Holy Bluetooth, Batman!

At a theater recently, as the lights dimmed and the movie began, I was distracted by a flash of blue light.

Saw it out of the corner of my eye. A blink of bright blue. Hmm.

I focused on the screen. Things were starting to happen there, and I needed to pay attention and, there it went again. Flash of blue.

What the heck? Now, I’m completely distracted. I stare across the dark theater, waiting for the flash. There it is. A guy sitting on the aisle has one of those Bluetooth gizmos screwed into his ear. Every few seconds, its little blue light flashes.

Once I recognized the source, it was all I could see. The movie was forgotten.

FLASH. Son of a gun. How does he not sense that the light’s flashing, right there on the side of his head?

FLASH. What about his wife, on the other side of him? Can’t she see that her husband’s creating a disturbance--

FLASH. What kind of blinking moron goes into a movie, wearing one of those things and--

FLASH. Who needs a phone in a movie anyway? Unless he’s a surgeon, on call for an emergency, he can manage without a phone. And if he is a surgeon expecting an emergency, what’s he doing at the matinee?

FLASH. Grrrr.

As I was weighing whether to just go ahead and kill him, his wife snapped to the problem and gave him a sharp elbow. The guy snatched the thing out of his ear and stuffed it in his shirt pocket, thereby forcing me to spare his life. I can only hope he missed a really important call.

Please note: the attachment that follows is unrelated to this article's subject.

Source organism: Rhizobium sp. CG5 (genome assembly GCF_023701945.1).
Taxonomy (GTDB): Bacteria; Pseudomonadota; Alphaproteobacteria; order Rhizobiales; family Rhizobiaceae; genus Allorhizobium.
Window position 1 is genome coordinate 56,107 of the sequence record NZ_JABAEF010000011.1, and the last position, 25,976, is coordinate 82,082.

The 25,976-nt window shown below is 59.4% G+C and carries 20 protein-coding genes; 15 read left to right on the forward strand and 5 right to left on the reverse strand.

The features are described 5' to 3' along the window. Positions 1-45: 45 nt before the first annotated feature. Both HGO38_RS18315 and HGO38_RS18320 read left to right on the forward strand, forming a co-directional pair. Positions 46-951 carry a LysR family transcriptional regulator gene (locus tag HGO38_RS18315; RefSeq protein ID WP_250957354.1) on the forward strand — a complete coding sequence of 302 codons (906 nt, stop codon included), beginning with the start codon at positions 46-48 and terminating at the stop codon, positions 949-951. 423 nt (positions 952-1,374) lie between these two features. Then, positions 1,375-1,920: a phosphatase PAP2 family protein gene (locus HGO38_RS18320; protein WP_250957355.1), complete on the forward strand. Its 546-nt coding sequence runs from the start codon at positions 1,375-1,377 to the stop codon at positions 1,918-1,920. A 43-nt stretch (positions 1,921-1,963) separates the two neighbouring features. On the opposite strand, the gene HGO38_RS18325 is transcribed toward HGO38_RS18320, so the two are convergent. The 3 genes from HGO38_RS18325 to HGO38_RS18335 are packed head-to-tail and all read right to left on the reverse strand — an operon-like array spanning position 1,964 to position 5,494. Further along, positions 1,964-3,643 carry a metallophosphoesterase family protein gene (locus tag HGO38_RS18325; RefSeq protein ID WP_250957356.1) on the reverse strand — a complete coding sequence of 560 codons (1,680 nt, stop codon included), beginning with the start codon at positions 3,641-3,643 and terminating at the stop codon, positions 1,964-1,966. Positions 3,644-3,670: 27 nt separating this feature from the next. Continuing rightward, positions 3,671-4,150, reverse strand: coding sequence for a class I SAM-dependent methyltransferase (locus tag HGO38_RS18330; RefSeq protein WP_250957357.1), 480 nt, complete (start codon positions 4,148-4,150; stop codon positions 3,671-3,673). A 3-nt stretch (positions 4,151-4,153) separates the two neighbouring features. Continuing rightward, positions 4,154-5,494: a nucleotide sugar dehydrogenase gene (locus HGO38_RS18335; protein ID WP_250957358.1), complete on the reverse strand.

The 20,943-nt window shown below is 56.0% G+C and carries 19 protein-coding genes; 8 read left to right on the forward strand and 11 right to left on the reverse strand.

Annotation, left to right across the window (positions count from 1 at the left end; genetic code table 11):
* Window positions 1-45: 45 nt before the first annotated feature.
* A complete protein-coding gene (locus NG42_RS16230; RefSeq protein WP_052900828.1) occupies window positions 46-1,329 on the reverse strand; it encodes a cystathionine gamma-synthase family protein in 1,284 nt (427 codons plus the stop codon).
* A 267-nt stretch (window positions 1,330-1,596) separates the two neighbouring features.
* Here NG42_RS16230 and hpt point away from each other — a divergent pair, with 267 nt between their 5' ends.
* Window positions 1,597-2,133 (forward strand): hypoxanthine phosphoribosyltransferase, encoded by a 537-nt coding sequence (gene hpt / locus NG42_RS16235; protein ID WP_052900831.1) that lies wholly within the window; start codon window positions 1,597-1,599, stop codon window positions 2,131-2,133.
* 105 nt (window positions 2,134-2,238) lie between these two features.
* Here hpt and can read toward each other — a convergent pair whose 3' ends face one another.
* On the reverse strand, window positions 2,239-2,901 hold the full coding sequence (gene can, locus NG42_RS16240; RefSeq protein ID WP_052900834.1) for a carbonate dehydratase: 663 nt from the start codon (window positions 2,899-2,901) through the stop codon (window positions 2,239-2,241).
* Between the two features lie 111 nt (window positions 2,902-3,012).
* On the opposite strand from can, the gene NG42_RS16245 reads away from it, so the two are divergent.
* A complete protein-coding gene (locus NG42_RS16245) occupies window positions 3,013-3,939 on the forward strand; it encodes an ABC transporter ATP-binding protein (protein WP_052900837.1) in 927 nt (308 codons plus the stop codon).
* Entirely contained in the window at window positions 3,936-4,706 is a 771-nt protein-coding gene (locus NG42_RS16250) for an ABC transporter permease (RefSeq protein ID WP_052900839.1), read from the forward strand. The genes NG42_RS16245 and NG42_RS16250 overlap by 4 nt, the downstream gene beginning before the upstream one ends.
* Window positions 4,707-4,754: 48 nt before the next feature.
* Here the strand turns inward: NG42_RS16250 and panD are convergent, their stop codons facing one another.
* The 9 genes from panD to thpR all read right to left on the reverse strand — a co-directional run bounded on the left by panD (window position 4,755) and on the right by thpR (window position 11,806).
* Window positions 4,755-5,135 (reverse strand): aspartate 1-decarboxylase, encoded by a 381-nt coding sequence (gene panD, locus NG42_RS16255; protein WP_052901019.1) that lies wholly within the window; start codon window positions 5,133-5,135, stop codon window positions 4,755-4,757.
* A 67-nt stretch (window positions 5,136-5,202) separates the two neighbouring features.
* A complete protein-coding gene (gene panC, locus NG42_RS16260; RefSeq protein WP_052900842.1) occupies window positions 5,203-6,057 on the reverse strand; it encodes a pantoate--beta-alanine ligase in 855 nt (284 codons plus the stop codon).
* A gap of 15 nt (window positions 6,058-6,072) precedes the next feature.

Am I the only one who’s sick of self-important gearheads walking around with gizmos in their ears as if they’re characters in “Star Trek: The Cellular Generation?” Isn’t it bad enough that they treat the rest of us to their loud, inane conversations? Now they have to FLASH, too?

Hands-free phoning is a good idea if you’re driving (though NOT talking on the phone while you’re driving is an even better idea), but it’s inappropriate in most other places.

I saw a young guy with a phone device in his ear at an outdoor concert. The music was so loud, you couldn’t hear yourself think, much less carry on a telephone conversation. Plus, wasn’t hearing the music the whole point of being there? If he wanted to talk on the phone, he could’ve stayed in his car, driving badly, like everyone else.

I suppose it’s some kind of status symbol to be plugged in at all times. It makes the statement: I’m really important and must be in constant contact with my office because I have big international deals brewing and/or transplant surgery to perform.

But that’s not the message I receive. I see a guy with electronic doodads in his ears and more gear on his belt than Batman, and I think: Here’s a nerd who’s addicted to all the latest toys. Someone who’s so insecure, he has to show off his toys to everyone he meets.

The really cool/rich/important people don’t go around with phones hanging off them like leashes. They have assistants who handle their communications. They have big deals brewing, sure, but on their terms and on their timelines. You don’t call them; they call you.

They recognize that blue flashes are not a fashion statement unless you’re a police car.

For sure, they’re not wasting their afternoons in matinees like some of us.

Flash on that.

1 comment:

Life without Clots said...

True, true...I had a hankering once to be a self-important gearhead, but then I woke up to flashing lights.